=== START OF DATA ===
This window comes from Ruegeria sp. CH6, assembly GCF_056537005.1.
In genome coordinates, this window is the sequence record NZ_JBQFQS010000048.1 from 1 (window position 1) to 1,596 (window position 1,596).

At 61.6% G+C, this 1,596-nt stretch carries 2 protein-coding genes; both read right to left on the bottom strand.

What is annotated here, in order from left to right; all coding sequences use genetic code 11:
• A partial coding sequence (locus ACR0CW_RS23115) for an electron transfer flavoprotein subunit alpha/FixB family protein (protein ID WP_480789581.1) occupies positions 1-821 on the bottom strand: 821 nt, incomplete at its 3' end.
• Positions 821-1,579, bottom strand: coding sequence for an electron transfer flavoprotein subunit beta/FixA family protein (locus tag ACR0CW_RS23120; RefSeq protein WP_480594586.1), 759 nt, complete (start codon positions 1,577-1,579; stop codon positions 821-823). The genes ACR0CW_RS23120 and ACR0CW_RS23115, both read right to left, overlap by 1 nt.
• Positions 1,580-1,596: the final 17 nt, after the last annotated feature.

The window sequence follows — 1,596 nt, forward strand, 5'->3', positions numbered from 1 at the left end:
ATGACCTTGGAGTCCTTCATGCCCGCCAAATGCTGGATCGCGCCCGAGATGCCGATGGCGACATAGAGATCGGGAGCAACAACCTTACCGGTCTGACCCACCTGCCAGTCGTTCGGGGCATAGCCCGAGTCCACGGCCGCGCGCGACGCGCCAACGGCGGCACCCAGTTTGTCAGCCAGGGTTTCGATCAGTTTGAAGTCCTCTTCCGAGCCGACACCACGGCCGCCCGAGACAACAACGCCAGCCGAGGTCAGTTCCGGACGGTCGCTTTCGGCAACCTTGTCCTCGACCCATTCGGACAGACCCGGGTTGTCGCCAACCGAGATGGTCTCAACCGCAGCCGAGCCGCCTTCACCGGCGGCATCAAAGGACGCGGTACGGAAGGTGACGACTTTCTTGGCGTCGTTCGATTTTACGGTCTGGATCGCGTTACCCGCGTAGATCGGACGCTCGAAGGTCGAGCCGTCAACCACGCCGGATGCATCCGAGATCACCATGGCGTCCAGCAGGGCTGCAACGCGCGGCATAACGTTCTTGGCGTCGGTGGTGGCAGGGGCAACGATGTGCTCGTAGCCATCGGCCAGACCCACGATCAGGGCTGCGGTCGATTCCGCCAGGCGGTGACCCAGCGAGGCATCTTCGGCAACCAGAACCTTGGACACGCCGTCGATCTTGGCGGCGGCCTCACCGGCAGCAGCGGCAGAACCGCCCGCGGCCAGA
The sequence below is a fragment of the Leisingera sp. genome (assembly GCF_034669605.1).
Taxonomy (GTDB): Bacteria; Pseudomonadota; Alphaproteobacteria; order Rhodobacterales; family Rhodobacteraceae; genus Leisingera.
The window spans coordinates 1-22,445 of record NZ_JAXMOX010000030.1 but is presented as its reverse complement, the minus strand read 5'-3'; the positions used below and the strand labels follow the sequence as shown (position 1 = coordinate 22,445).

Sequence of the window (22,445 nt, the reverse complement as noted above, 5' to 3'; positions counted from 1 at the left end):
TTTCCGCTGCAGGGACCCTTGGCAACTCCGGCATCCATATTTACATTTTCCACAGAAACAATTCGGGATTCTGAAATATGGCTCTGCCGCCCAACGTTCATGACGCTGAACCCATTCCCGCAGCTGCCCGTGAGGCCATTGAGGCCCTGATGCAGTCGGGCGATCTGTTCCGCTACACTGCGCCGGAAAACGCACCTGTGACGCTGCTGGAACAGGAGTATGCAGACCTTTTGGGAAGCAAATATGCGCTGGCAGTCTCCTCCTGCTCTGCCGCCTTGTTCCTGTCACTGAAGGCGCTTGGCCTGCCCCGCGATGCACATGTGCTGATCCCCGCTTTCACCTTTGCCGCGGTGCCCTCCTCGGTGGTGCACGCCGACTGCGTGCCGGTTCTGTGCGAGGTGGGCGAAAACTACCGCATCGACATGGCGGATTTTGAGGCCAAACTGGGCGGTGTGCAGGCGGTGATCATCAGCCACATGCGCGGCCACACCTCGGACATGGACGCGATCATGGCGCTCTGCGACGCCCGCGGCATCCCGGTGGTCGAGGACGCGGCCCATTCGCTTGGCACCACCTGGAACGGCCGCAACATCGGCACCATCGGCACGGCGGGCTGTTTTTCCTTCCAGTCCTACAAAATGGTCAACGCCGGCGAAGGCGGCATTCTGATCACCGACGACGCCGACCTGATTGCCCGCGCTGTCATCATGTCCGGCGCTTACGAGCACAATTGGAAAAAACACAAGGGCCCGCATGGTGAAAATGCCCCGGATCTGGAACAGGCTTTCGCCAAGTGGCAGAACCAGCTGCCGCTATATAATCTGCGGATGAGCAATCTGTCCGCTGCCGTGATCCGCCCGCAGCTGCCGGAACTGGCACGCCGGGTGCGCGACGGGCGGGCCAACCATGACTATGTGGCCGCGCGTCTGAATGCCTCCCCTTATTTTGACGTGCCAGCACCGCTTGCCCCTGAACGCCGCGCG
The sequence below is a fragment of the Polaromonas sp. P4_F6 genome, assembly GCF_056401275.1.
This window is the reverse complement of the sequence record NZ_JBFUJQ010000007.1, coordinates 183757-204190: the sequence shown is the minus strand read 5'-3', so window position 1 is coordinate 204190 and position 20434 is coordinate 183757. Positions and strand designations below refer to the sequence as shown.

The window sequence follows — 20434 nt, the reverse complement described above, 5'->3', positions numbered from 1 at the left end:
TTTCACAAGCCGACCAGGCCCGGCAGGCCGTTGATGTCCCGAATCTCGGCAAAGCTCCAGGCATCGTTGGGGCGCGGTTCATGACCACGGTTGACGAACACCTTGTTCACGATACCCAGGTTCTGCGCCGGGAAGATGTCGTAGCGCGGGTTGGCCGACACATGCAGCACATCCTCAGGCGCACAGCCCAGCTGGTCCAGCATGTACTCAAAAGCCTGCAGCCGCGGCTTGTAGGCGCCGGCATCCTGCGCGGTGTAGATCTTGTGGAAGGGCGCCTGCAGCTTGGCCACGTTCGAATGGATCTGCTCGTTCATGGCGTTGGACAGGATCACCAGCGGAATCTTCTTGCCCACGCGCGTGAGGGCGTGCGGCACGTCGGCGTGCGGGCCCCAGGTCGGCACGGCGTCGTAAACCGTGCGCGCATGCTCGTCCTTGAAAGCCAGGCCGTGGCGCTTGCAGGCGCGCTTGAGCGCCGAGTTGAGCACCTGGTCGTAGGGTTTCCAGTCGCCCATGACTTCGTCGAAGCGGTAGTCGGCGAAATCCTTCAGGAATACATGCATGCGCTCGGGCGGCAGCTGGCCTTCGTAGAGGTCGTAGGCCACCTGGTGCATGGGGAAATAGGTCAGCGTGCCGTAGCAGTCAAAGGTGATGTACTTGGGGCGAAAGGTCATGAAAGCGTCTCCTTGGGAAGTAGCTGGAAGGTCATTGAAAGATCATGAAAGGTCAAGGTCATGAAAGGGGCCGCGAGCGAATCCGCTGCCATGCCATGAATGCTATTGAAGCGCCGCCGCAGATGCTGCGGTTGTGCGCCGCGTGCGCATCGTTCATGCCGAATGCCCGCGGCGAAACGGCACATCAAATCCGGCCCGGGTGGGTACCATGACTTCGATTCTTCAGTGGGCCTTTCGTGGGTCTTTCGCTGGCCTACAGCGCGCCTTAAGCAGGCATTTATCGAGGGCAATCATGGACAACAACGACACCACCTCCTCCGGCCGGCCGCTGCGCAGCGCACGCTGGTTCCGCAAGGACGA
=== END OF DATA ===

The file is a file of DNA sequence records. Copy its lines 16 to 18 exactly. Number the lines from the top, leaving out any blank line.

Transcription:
This window is the reverse complement of the sequence record NZ_JBFUJQ010000007.1, coordinates 183757-204190: the sequence shown is the minus strand read 5'-3', so window position 1 is coordinate 204190 and position 20434 is coordinate 183757. Positions and strand designations below refer to the sequence as shown.

The window sequence follows — 20434 nt, the reverse complement described above, 5'->3', positions numbered from 1 at the left end:
TTTCACAAGCCGACCAGGCCCGGCAGGCCGTTGATGTCCCGAATCTCGGCAAAGCTCCAGGCATCGTTGGGGCGCGGTTCATGACCACGGTTGACGAACACCTTGTTCACGATACCCAGGTTCTGCGCCGGGAAGATGTCGTAGCGCGGGTTGGCCGACACATGCAGCACATCCTCAGGCGCACAGCCCAGCTGGTCCAGCATGTACTCAAAAGCCTGCAGCCGCGGCTTGTAGGCGCCGGCATCCTGCGCGGTGTAGATCTTGTGGAAGGGCGCCTGCAGCTTGGCCACGTTCGAATGGATCTGCTCGTTCATGGCGTTGGACAGGATCACCAGCGGAATCTTCTTGCCCACGCGCGTGAGGGCGTGCGGCACGTCGGCGTGCGGGCCCCAGGTCGGCACGGCGTCGTAAACCGTGCGCGCATGCTCGTCCTTGAAAGCCAGGCCGTGGCGCTTGCAGGCGCGCTTGAGCGCCGAGTTGAGCACCTGGTCGTAGGGTTTCCAGTCGCCCATGACTTCGTCGAAGCGGTAGTCGGCGAAATCCTTCAGGAATACATGCATGCGCTCGGGCGGCAGCTGGCCTTCGTAGAGGTCGTAGGCCACCTGGTGCATGGGGAAATAGGTCAGCGTGCCGTAGCAGTCAAAGGTGATGTACTTGGGGCGAAAGGTCATGAAAGCGTCTCCTTGGGAAGTAGCTGGAAGGTCATTGAAAGATCATGAAAGGTCAAGGTCATGAAAGGGGCCGCGAGCGAATCCGCTGCCATGCCATGAATGCTATTGAAGCGCCGCCGCAGATGCTGCGGTTGTGCGCCGCGTGCGCATCGTTCATGCCGAATGCCCGCGGCGAAACGGCACATCAAATCCGGCCCGGGTGGGTACCATGACTTCGATTCTTCAGTGGGCCTTTCGTGGGTCTTTCGCTGGCCTACAGCGCGCCTTAAGCAGGCATTTATCGAGGGCAATCATGGACAACAACGACACCACCTCCTCCGGCCGGCCGCTGCGCAGCGCACGCTGGTTCCGCAAGGACGA